Five Essential John Waters Films

Scott Wallace
12th Sep 2016

Cult director John Waters, thanks to his campy, rather tasteless, and wickedly dumb movies, is known as the "King of Bad Taste" and the "Pope of Trash." His subversive and fiercely underground films have proven hugely influential on subterranean strains of cinema. Waters' 1970 film Multiple Maniacs is closing this year's Sydney Underground Film Festival (running 15th to 18th September at Marrickville's Factory Theatre), marking the festival's tenth year bringing the most weird and wonderful cinema to our screens. To celebrate the milestone, we're taking a look at five of the most essential and disgusting films by the man who's shown us that anyone with a video camera and an idea can make cinema for the ages.

Multiple Maniacs (1970)

Drag legend Divine was John Waters' muse from the beginning, and appears in all but one of the films listed here. In Multiple Maniacs, Divine plays Lady Divine, who runs The Cavalcade of Perversion, an exhibit of disgusting acts that always ends with a finale of the guests being robbed at gunpoint. Lady Divine, however, becomes bored and decides to murder the guests and well as rob them - and things just get stranger from there. In less than an hour-and-a-half, Multiple Maniacs contains prostitution, murder, lesbianism, extreme sacrilege, sexual violence, and a giant lobster, sometimes in the same scene. From here, John Waters' cult grew.

Pink Flamingos (1972)

Pink Flamingos is frequently pointed to as John Waters' greatest work - the ultimate example of his unique and influential vision of America. Named for the cheap plastic ornaments on the lawn of the trailer occupied by Divine (who goes by the name Babs), her egg-loving mother Edie, her son Crackers and her friend Cotton, Pink Flamingos is at once both regressively kitsch and revolutionarily transgressive. It finds Babs competing with perverted criminal couple the Marbles for the title of filthiest person alive, and gradually builds up in outrageousness and profanity to reach a surreal and bizarrely pointed climax that makes this the classic it is.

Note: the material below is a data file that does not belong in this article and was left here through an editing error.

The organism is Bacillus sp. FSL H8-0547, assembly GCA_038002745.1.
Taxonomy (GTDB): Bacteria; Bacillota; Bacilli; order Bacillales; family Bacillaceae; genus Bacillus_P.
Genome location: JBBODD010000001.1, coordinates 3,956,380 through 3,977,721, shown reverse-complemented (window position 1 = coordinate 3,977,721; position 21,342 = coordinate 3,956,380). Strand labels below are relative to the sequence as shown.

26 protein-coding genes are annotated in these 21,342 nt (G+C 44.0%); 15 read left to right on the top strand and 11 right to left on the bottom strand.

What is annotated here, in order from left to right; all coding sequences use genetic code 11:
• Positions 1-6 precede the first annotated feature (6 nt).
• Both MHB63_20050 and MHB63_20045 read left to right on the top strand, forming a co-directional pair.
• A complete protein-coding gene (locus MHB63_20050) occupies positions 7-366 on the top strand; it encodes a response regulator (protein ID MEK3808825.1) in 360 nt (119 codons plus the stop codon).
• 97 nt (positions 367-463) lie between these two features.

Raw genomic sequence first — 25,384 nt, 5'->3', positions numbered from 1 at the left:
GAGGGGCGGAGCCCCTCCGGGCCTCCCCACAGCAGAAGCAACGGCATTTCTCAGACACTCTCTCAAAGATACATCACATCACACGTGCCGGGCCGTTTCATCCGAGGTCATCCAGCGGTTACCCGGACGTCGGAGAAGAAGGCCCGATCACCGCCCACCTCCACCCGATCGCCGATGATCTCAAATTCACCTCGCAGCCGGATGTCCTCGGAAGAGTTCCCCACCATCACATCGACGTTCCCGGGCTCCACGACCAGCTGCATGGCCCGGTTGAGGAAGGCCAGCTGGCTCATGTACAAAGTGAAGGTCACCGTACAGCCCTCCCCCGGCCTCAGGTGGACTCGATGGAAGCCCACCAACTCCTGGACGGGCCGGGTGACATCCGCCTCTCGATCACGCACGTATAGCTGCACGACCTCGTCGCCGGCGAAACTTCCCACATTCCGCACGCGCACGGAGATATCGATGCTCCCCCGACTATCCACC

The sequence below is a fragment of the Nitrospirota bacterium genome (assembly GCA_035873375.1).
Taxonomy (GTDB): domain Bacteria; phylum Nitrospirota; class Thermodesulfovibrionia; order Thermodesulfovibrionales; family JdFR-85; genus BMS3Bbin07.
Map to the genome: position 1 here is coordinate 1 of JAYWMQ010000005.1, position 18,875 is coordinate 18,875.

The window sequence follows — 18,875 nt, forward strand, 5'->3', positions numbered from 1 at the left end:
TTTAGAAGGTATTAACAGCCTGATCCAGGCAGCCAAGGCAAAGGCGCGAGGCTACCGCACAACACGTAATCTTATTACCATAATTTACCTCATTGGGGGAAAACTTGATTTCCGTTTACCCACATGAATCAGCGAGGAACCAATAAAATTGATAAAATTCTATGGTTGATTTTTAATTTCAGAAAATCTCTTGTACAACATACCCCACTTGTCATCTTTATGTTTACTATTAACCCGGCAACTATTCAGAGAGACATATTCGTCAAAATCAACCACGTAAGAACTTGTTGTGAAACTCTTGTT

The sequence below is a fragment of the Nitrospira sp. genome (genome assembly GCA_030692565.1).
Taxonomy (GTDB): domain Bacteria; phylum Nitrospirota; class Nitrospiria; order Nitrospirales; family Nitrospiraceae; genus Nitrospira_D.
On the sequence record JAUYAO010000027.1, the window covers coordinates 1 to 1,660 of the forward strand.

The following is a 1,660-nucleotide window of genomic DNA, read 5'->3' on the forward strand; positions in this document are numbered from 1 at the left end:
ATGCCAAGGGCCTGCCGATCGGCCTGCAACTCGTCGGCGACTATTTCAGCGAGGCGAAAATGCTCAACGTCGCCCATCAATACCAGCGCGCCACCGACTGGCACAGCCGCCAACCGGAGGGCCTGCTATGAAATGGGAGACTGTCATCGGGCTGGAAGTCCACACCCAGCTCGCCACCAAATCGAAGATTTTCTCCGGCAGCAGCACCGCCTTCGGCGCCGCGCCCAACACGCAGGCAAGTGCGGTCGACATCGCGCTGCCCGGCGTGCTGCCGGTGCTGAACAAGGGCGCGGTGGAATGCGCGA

Polyester (1981)

Screenings of Polyester featured Odorama, a gimmick through which movie-goers receiving a special scratch-and-sniff card that would correlate with certain scenes in the movie. Waters' reputation should give you an idea of what kind of olfactory delights the card contained. In Polyester, Divine plays Francine Fishpaw, a suburban housewife whose husband owns an X-rated theatre, and whose life is falling apart; her children Lu-Lu and Dexter are delinquents (the latter having a taste for sniffing glue), and her mother is callous and overbearing. This strange and no-holds-barred satire of the suburban middle class has been a recurring theme of John Waters' films since.

Hairspray (1988)

Best known for launching the career of Ricki Lake (who became a Waters regular), as well as the dire musical remake, the original Hairspray is surprisingly edgy, and one of Waters' most complete films. Set in Baltimore in 1962, the film follows plump teenager Tracy Turnblad (Lake) wants to be a dancer on a local TV show, and also finds herself fighting against racial segregation. With cast members including Blondie's Debbie Harry, Sonny Bono, Jerry Stiller and (of course) Divine, Hairspray was a big swing for the mainstream from underground hero Waters, but still lost not of his campy spark.

Serial Mom (1994)

It's this absolutely savage satire, Kathleen Turner plays a protective suburban mother who loves making vulgar prank phone calls to neighbours who annoy her, and may have some homicidal tendencies. While this is by far one of John Waters' most mainstream films, it still pulls very few punches in skewering the trials and demands of motherhood that drive Beverly Sutphin (Turner) to murder over some pretty mundane trespasses. More than anything, Serial Mom is relentlessly hilarious - an extreme caricature that draws attention to the most ridiculous facets of everyday life.